The Invention of Dr Cake - Andrew Motionn ( JK link)

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Re: The Invention of Dr Cake - Andrew Motionn ( JK link)

Postby Credo Buffa » Tue Mar 02, 2010 8:03 pm

Raphael wrote:I think if he had recovered:

*marriage with Fanny and living with the Brawnes in Wentworth Place

Once upon a time we had a discussion on the forums here about the relationship Keats and Fanny would have had if he had lived. I remember that several of us, myself included, concluded that they really wouldn't have been terribly happy. Theirs was a relationship built so much on youth and passion that I kind of doubt either of them was thinking too much of practical considerations as to how well they would work as a unit. Plus, I've always had a feeling that Keats, at least as far as we were able to see him up to age 25, never struck me as the kind of character who could be happily "tied down." Perhaps that's something he might have grown out of over time, especially if his career were to pick up and give him the opportunity for a bit more security. But. . . yes, I suppose we'll never know for sure, will we? :(
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Re: The Invention of Dr Cake - Andrew Motionn ( JK link)

Postby Raphael » Wed Mar 03, 2010 3:13 pm

Once upon a time we had a discussion on the forums here about the relationship Keats and Fanny would have had if he had lived. I remember that several of us, myself included, concluded that they really wouldn't have been terribly happy.


Yes- I have seen it- that was before I had joined. I was surprised that people had decided the two of them were doomed and incompatible. I think to the contrary- that they were compatible. The evidence for me? Her letters to his sister. She shows in them that she loved him as much as he loved her and that she understood him.

Theirs was a relationship built so much on youth and passion that I kind of doubt either of them was thinking too much of practical considerations as to how well they would work as a unit.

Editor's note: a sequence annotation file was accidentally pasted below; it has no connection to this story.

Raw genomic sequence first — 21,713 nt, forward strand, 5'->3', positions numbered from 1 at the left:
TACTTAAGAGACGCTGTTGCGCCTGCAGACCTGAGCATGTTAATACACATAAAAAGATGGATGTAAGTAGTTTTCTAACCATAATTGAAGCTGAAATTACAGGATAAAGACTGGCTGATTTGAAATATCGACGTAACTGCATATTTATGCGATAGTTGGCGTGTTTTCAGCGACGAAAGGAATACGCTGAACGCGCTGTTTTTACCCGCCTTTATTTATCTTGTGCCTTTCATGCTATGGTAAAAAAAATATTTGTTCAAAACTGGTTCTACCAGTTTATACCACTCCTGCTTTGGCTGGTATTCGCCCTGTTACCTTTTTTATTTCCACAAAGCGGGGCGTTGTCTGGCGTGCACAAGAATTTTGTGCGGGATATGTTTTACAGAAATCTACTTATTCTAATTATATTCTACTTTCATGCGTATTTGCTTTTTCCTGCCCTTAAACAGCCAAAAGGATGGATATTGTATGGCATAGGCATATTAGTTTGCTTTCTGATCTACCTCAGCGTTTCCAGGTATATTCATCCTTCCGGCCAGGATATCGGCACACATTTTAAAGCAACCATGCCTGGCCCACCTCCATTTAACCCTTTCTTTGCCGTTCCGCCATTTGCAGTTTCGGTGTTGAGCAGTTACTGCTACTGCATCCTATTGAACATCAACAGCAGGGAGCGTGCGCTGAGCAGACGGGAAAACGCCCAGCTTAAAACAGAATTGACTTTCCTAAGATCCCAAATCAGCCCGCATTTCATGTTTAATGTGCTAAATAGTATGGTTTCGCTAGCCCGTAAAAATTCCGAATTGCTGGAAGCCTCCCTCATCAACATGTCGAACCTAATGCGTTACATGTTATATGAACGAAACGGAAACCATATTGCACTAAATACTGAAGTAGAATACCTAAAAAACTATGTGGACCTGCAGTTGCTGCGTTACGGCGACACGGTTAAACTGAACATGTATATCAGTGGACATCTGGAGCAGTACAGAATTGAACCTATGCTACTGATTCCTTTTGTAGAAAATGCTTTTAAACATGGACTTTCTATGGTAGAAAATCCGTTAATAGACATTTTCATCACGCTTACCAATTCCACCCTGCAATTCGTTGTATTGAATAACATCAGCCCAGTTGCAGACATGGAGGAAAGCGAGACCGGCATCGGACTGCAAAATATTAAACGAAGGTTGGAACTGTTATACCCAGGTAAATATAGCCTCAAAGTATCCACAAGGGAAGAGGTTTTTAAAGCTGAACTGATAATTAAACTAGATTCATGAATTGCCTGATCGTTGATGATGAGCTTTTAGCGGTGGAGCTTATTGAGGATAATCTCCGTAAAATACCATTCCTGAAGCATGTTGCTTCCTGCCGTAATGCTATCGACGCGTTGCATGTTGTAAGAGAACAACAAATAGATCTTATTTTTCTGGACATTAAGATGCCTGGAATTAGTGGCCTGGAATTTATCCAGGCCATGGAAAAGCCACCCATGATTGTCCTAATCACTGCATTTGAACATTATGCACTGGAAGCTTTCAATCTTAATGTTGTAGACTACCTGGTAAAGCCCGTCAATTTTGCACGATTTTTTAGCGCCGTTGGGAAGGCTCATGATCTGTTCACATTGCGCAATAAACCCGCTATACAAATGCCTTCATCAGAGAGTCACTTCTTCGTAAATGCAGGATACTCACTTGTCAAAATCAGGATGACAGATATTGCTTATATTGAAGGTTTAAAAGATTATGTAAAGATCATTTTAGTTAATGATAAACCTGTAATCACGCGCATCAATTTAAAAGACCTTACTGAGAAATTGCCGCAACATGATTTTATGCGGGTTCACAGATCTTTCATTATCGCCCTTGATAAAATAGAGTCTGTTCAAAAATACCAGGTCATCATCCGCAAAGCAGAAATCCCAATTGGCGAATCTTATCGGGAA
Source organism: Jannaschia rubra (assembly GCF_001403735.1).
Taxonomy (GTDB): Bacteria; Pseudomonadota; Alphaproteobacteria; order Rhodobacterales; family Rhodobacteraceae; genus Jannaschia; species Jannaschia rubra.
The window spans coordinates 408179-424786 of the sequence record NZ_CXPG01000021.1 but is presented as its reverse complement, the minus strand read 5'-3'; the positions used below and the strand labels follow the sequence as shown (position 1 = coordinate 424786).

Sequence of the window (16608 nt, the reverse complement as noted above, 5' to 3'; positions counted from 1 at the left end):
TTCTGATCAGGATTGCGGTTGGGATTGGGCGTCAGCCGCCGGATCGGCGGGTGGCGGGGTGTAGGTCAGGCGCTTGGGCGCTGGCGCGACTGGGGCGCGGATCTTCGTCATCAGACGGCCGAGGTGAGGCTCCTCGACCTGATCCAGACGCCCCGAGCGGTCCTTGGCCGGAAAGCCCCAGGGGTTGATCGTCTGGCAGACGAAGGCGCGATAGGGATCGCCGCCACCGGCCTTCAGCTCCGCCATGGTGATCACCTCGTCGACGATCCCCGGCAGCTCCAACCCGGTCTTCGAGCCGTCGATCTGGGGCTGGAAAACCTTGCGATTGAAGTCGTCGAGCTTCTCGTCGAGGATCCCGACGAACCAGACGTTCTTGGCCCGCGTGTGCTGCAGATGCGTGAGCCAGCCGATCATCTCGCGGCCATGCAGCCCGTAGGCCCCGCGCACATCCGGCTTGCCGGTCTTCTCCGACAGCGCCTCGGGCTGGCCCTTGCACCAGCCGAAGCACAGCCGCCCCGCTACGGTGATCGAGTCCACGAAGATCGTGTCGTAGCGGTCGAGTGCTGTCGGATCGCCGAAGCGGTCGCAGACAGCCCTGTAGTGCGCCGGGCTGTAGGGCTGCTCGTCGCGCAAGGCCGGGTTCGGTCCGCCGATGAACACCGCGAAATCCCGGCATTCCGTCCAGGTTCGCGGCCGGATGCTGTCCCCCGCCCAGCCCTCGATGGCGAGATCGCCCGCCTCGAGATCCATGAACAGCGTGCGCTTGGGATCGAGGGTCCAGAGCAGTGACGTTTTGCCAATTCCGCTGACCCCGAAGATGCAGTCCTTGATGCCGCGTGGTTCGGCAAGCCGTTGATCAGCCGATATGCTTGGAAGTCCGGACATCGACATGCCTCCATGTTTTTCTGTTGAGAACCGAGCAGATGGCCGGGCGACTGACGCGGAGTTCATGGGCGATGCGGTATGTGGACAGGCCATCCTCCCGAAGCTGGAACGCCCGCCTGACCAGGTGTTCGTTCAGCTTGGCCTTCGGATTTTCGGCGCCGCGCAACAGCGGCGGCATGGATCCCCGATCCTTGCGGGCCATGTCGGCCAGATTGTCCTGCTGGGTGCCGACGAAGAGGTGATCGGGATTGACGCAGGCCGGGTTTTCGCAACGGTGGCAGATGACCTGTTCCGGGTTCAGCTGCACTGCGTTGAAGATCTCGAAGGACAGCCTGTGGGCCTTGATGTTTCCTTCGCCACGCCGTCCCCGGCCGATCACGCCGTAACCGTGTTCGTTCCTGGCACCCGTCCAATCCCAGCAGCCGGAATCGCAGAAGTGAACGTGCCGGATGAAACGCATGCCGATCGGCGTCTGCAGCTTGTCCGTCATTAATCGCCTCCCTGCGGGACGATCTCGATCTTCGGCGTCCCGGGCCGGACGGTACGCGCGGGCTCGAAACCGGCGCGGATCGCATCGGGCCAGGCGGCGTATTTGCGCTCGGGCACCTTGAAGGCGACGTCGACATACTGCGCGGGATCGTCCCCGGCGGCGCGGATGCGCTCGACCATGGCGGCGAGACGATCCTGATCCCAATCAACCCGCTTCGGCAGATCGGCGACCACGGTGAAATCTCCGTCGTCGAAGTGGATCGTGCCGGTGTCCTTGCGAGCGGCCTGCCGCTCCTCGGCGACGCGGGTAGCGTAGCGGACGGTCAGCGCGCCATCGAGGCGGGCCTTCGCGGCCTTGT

How can you say that Credo?! The devotion they showed to each other went beyond the impulses of sex ( which they didn't give sway to, so that in itself shows their feelings were based on more than just sexual passion).Yes, they found each other beautiful to look at , but it was their whole selves they loved in each other, despite the faults they also saw in each other. He rejoiced that she was the only woman he had met who loved him "for my own sake."

Fanny certainly proved herself by her devotion to him when he was dying - according to the descriptions of him by people from this period he was losing his handsome looks ( Severn described him as looking "ghastly" for example). We know she found him good looking when she met him by his mentioning it in his letters and saying to her that he was not to be admired- but she loved him for more than that- once his looks started to lose their lustre she could have left him- she did not.

That is hardly the stuff of youthful infatuation. I think their love was more real , more deep than most people ever experience.

His letters show that he was thinking of "practical considerations"- by his efforts to improve his finances so that he could marry her. He mentions this subject many times in his letters.


Plus, I've always had a feeling that Keats, at least as far as we were able to see him up to age 25, never struck me as the kind of character who could be happily "tied down." Perhaps that's something he might have grown out of over time, especially if his career were to pick up and give him the opportunity for a bit more security.


Most men at 25 have a fear of being "tied down" and many grow out of it as they get older. He wasn't unusual there. Yet he wrote to Fanny that for her- he would give up his "freedom". Fanny wasn't the sort to have given him grief for going away on writing retreats after they had got married- she would have been no barrier to his writing career- after all - all the other poets of his time were married- didn't stop them writing did it?


But. . . yes, I suppose we'll never know for sure, will we? :(


They promised to love each other forever...so who knows where they are now, wherever it is, I think they are together. :D
John....you did not live to see-
who we are because of what you left,
what it is we are in what we make of you.

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Re: The Invention of Dr Cake - Andrew Motionn ( JK link)

Postby Credo Buffa » Wed Mar 03, 2010 6:54 pm

Raphael wrote:How can you say that Credo?! The devotion they showed to each other went beyond the impulses of sex ( which they didn't give sway to, so that in itself shows their feelings were based on more than just sexual passion).Yes, they found each other beautiful to look at , but it was their whole selves they loved in each other, despite the faults they also saw in each other. He rejoiced that she was the only woman he had met who loved him "for my own sake."